Löfven to get no help from Sweden’s Liberals

UPDATED: Liberal Party leader Jan Björklund says he has no plans to join a government with the election-winning Social Democrats, as Sweden's political future remains uncertain.

Löfven to get no help from Sweden's Liberals
Liberal party leader Jan Björklund. Photo: Jessica Gow/TT
The move comes after Social Democrat leader Stefan Löfven closed the door on forming a government with the Left Party on Monday and said he may seek cooperation with centre-right parties instead.
But after a morning of discussions with the Liberal Party (Folkpartiet), the plan seems unlikely to come to fruition.
"The red-greens have won the election. Now it's their responsibility to form a government, and the Liberal Party will be in opposition," said Liberal leader Jan Björklund, according to reports from the TT news agency. 
The fact that Jonas Sjöstedt and the Left Party have been shut out changed nothing, he added.
"They're still going to need the Left Party's support in parliament. Jonas Sjöstedt's influence may become even bigger."

Mattias Goldmann, the CEO of the green and liberal think tank Fores, predicts the red-greens will get "a strict no" from Annie Lööf, the leader of the Centre Party.
"Annie Lööf is essentially the opposition leader now, and I don't see her wanting to leave that position," he told The Local, pointing out that aside from the Reinfeldt-less Moderates, the Centre Party is the biggest in the Alliance. 
Goldmann said there had been a lot of discussion about who might succeed Jan Björklund, the leader of the Liberal Party (Folkpartiet).
"He has said that he plans to hang around as leader, and I can see why he doesn't want to quit – but he's recorded the second worst result in the history of the party."
Elsewhere, Goldmann believes the Christian Democrats are too small a party to warrant the attention of the Social Democrats.

Centre Party leader Annie Lööf. Photo: TT
"And anyway, there's limited room for agreements between them; the Social Democrats can count on the support elsewhere instead."
Goldmann summarized that the most likely scenario was a smaller minority government of the Social Democrats and the Green Party (Miljöpartiet), backed in parliament by "passive support" from the Left Party and most of the Alliance.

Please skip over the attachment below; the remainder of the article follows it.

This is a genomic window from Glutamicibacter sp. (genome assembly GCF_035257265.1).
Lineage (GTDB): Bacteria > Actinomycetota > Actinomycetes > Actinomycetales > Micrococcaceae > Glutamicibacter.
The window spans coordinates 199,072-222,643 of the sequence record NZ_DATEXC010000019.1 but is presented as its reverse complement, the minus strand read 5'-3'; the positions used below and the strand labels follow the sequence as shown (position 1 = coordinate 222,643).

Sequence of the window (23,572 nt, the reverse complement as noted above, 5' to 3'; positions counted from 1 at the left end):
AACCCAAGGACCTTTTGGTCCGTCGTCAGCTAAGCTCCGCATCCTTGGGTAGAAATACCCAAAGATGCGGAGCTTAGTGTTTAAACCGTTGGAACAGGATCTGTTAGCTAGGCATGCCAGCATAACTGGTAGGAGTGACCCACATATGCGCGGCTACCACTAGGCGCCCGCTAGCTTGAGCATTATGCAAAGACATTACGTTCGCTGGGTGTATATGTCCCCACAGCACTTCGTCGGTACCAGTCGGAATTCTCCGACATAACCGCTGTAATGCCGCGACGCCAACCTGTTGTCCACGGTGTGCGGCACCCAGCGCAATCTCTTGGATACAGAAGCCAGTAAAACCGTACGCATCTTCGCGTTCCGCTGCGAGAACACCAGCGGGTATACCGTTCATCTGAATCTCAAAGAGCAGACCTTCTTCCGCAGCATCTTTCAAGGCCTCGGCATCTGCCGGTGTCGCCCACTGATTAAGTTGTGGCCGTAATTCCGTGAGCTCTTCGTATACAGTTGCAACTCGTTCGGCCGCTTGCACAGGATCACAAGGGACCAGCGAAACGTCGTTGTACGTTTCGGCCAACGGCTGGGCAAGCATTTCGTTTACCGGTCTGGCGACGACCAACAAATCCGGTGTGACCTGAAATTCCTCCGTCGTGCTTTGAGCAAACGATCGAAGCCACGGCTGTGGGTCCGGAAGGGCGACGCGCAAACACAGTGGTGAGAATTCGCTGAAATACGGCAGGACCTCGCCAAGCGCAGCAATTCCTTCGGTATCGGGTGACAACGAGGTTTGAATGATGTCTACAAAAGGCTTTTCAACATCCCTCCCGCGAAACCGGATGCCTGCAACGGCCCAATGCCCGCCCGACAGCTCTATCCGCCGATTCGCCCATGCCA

He added that the budget in December will be a tougher ask unless the Alliance coalition – now in opposition for the first time – has disintegrated by then, which is what Löfven hopes for.

All that is known at this point about Sweden's new government is that it will be made up of the Social Democrats, which took in 31.2 percent of the votes on Sunday, and the Green Party (Miljöpartiet), which earned 6.8 percent.
Löfven was faced with immediate headaches in trying to form a government, especially one made significantly weaker by the Sweden Democrats, who earned 12.9 percent of the votes.
The Social Democrats' post election strategy came under fire from Markus Uvell, president of libertarian Stockholm-based think tank Timbro.
"I think the whole discussions with Centre Party and the Liberals is probably a huge waste of time," he argued.
He added that Löfven only has two options.
"He can rely on the Left Party to actually support him even though he's done everything possible to humiliate [Left Party leader] Jonas Sjöstedt," he said.

Left Party leader Jonas Sjöstedt. Photo: TT
"Or he'll have to base some kind of government on the fact that he'll need new coalition partners for more or less every issue."
And when it comes to the budget, Uvell says without the Left Party supporting Löfven, the Alliance will get their own budget through. 
"The Alliance is bigger than the Social Democrats and the Greens put together. If the Alliance gets the budget through, it would more or less trigger a re-election," he said. 
"You can't have a government based on a budget completely different to what was promised during the elections."

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